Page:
ARTICLE IN BRIEF
Investigators found that the relationship between depression symptoms and suicide risk was strengthened in the group of service members who'd sustained multiple traumatic brain injuries.
Service members sustaining repeated traumatic brain injuries (TBIs) are at a higher suicide risk than those who sustain just one, even when common suicide risk factors are taken into account, according to new research published in the May 15 online edition of JAMA Psychiatry.
The study also found that the relationship between depression symptoms and suicide risk was strengthened in the group of service members who'd sustained multiple TBIs.
The findings offer new insight into the well-established link between traumatic brain injuries and suicide risk and researchers say they might help provide guideposts for future care among military personnel, who are sometimes dogged by suicidal thoughts for years after service.
A May 15 article in The New York Times found that the suicide rate among members of the military has risen steadily over the 12-year period of the Iraq and Afghanistan wars. The suicide rate in the military used to be well below the civilian rate, but now the rates are nearly the same — more than 18 people for every 100,000, according to the report.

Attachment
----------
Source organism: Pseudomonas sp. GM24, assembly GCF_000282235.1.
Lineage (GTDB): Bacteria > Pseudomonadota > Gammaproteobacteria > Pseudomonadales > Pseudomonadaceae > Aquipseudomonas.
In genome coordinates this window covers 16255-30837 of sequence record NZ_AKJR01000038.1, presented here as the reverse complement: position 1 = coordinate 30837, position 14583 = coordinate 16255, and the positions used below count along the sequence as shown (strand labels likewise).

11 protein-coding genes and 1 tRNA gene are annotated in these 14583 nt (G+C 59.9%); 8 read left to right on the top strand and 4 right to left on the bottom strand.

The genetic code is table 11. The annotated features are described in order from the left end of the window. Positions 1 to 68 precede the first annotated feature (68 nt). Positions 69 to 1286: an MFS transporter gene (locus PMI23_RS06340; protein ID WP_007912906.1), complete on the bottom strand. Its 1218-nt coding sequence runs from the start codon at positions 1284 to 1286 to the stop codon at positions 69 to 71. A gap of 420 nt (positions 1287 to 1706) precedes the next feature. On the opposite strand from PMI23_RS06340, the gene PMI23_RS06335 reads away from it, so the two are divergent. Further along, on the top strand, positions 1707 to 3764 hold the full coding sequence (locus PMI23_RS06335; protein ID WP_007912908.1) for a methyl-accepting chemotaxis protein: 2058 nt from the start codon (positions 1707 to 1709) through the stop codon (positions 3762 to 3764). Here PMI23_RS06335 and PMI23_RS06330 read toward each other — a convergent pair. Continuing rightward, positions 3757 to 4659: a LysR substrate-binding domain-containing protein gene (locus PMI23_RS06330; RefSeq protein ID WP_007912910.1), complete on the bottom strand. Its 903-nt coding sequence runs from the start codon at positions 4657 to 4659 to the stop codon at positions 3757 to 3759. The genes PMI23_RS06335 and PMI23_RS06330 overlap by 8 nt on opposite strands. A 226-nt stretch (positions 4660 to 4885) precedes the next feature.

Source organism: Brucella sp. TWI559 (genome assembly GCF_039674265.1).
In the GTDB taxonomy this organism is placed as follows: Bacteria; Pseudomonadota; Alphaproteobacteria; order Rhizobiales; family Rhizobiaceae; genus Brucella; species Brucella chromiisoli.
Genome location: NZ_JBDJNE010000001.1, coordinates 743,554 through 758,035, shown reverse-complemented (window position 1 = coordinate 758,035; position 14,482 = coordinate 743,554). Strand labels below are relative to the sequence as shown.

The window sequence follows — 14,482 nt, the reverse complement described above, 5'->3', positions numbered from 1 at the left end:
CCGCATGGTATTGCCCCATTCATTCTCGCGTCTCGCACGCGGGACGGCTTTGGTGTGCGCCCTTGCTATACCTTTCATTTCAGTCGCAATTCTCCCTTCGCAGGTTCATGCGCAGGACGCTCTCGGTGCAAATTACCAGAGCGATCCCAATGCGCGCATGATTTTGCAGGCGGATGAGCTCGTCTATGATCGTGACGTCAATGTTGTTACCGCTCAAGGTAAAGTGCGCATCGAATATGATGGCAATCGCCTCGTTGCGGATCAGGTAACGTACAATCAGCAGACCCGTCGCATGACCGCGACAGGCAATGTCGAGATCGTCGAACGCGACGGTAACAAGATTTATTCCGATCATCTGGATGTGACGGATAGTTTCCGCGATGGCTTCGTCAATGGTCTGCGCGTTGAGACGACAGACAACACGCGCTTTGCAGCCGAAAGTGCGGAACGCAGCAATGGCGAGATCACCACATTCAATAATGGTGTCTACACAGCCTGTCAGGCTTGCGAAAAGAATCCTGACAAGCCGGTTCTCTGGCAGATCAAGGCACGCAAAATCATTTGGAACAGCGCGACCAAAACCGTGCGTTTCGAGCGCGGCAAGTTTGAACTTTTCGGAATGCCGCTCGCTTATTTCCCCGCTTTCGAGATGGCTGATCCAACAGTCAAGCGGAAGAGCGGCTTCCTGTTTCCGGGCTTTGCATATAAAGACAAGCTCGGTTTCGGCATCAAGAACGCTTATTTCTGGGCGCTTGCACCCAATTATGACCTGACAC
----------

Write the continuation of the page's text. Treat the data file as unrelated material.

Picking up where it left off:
Craig Bryan, PsyD, associate director of the National Center for Veterans Studies at the University of Utah, said the study stemmed from his observations as chief of a clinic when he was on active duty for four years, through 2009, in Iraq. The data in the study, from 161 subjects, come from that clinic.
“What we found was that as service members incurred more traumatic brain injuries during their lives, the likelihood of them experiencing suicidal thoughts — both during their entire life [and] during the past year — increased significantly,” Dr. Bryan said. “In particular, those who had a history of multiple TBIs were three to four times more likely to have been suicidal during their whole life or during the past year.”
Among those who had had no TBIs during their lifetime — either in or out of the military — the incidence of suicidal thoughts was 0 percent compared with 6.9 percent for those who'd sustained a single TBI and 21.7 percent for those who'd experienced more than one TBI (p=.009).
A similar pattern was found for suicidal ideation within the past year — 0 percent for those who had not had a TBI, 3.4 percent for a single TBI, and 12 percent for those who had more than one TBI (p=.04).
He said a second TBI made a major difference — researchers initially broke out the groups into the number of TBIs but “it didn't change the results.”